Sunday, June 05, 2016

Burning The House Down

Damn Bubba you almost burned the house down. The shop was still hot from the day and I had it closed up so it wasn't cooling off. I'd wiped the tool chest lid once more with the BLO soaked rag before taking a short break for some tea and a cool down. I left the rag bunched and on the top of the tool chest while I cooled off. As I was going back to the shop I noticed a smell and my eyes were burning, it was stronger in the shop but there was no smoke. I looked around and noticed the BLO rag. When I picked it up it was very warm, unfolding it reviled black burned areas. Here is a photo of the rag:


I couldn't have been out of the shop more than 45 minutes to an hour and it was a single rag setting in the open. Normally once I finish with a rag I'll put it in a metal bucket filled with water until I can dump them in the trash but even that will be no more. If I am going to leave the shop for any reason finished or not with the rag it is going in the bucket and I'll make sure the bucket has enough water to cover the rags.

ken

12 comments:

  1. I've heard of this but this is the first time I've seen it. Kind of scary isn't it?

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  2. Anonymous1:49 AM

    I have heard of this but not that it woul take only a few minutes.
    Sylvain

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  3. Anonymous3:26 AM

    I've been using quite a bit of BLO lately. What I do is take my rags outside to the barbeque grill and burn them immediately. Not worth taking any chances.

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  4. Man that was a close call... Good thing you catch it up in time.
    I have seen numerous time how fast these rag soak in some oil start combustion and catch fire, as demonstrated by the fire fighters on the base.
    It never cease to impress on me how dangerous it is. It has been a long time since we experienced such a fire around here. Education is working :-)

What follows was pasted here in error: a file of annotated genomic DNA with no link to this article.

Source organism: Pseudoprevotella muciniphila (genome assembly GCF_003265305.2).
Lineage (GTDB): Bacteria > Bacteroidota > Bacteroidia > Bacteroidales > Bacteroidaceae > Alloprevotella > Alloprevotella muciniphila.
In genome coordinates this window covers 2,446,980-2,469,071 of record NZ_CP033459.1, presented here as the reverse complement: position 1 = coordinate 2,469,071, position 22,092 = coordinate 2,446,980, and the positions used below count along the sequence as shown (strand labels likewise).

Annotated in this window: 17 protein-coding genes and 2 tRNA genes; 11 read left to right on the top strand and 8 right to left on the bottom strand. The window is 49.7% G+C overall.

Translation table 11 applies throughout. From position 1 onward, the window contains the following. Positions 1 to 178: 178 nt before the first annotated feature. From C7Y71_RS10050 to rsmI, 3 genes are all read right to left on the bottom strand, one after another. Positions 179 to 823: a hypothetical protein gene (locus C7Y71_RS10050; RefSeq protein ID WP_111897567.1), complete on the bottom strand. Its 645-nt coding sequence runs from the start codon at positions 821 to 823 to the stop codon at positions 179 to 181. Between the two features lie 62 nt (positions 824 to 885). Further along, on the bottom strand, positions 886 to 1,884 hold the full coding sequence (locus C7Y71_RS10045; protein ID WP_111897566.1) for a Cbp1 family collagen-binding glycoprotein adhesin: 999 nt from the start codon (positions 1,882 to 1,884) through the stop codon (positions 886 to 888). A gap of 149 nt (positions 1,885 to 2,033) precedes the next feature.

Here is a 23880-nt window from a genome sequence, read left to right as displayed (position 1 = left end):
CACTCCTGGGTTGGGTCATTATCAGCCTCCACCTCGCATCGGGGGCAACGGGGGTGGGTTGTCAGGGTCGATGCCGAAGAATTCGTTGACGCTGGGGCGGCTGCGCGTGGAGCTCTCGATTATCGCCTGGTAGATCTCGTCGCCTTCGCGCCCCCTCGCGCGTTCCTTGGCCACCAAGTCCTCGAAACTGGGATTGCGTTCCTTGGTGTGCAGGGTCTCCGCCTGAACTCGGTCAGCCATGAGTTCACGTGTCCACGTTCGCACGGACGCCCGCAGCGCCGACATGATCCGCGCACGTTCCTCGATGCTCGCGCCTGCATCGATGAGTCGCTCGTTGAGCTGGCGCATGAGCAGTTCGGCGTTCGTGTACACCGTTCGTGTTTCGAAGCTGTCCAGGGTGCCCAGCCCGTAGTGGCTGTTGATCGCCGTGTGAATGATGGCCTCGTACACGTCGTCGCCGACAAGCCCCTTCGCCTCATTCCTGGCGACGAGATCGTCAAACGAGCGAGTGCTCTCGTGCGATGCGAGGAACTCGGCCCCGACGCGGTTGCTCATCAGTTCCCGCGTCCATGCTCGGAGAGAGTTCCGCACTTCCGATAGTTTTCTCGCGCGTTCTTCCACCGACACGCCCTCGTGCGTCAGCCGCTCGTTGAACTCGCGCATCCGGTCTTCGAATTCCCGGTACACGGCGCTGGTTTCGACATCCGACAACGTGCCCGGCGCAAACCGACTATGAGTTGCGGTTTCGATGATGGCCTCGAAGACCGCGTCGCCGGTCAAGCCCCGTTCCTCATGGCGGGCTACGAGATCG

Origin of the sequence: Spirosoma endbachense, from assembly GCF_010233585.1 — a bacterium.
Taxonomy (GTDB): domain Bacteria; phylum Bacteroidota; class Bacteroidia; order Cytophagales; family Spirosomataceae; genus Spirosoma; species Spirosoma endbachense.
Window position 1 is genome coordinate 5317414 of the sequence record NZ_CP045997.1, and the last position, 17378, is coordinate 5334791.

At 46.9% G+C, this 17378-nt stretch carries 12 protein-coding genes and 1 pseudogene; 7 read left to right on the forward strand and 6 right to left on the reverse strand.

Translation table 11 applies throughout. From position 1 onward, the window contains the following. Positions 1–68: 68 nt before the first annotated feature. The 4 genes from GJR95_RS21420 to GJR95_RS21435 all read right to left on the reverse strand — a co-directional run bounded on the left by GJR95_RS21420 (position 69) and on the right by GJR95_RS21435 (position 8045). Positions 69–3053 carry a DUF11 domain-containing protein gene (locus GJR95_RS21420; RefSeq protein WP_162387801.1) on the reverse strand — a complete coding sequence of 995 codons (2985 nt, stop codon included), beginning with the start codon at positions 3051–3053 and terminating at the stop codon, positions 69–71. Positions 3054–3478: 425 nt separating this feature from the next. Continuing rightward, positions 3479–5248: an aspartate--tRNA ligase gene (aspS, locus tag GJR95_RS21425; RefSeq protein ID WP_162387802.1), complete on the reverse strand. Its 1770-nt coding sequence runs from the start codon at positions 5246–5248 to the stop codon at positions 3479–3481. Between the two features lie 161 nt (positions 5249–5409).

Bob, relieve you got out of it safely

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  5. Guys,

    What blew me away is: I know the dangers of BLO and thought I was using best practices such as not having several bunched up, putting the oiled rag in a metal bucket when through, keeping water in the bucket, and not letting there be too many in the bucket before dumping. What I didn't internalize was just how quickly it can combust. I had just gone in the house to cool off and have a glass of ices tea, if 45 minutes between the last wipe of the tool chest lid and return elapsed I would be surprised.

    Like I posted, I will not leave the shop with an oiled rag anywhere other than in the bucket.

    ken

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  6. Like Ralph, I've heard about this, but never seen it in person. I would have thought it would need some source of ignition to start a fire (generally you need fuel, oxygen and source of ignition to have fire). Thanks for the warning - I should be more careful myself.

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  7. You got all 3 pieces of the fire triangle in there Matt
    1- fuel: the rag and the oil
    2- oxygen: lots, it's in the open
    3- heat: source of fire is the rapid rise in temperature caused by the chemical reaction in the BLO. In a bunch up rag it is faster since the heat source has no place to dissipate quickly. Spreading them flat, minimize that effect, hence safer.

    Bob, the fire warden says: Only YOU can prevent shop fire :-)

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  8. My shop did burn in 1988. Watco rags thrown in the corner.

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  9. My shop did burn in 1988. Watco rags thrown in the corner.

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  10. I was once staining our house with a linseed oil based product in 100 degree heat. I dropped a paper towel with a modest amount of product on it from the ladder I was up on and a couple minutes later looked down to see it on fire not three feet from acres of extremely dry grass. Since then I have been absolutely paranoid.

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  11. Ken,
    I'm glad to read that no more happened. Personally I haven't seen that before. I'm putting my rags immediately after use into plastic bags and close them with a knot so that they are airtight.

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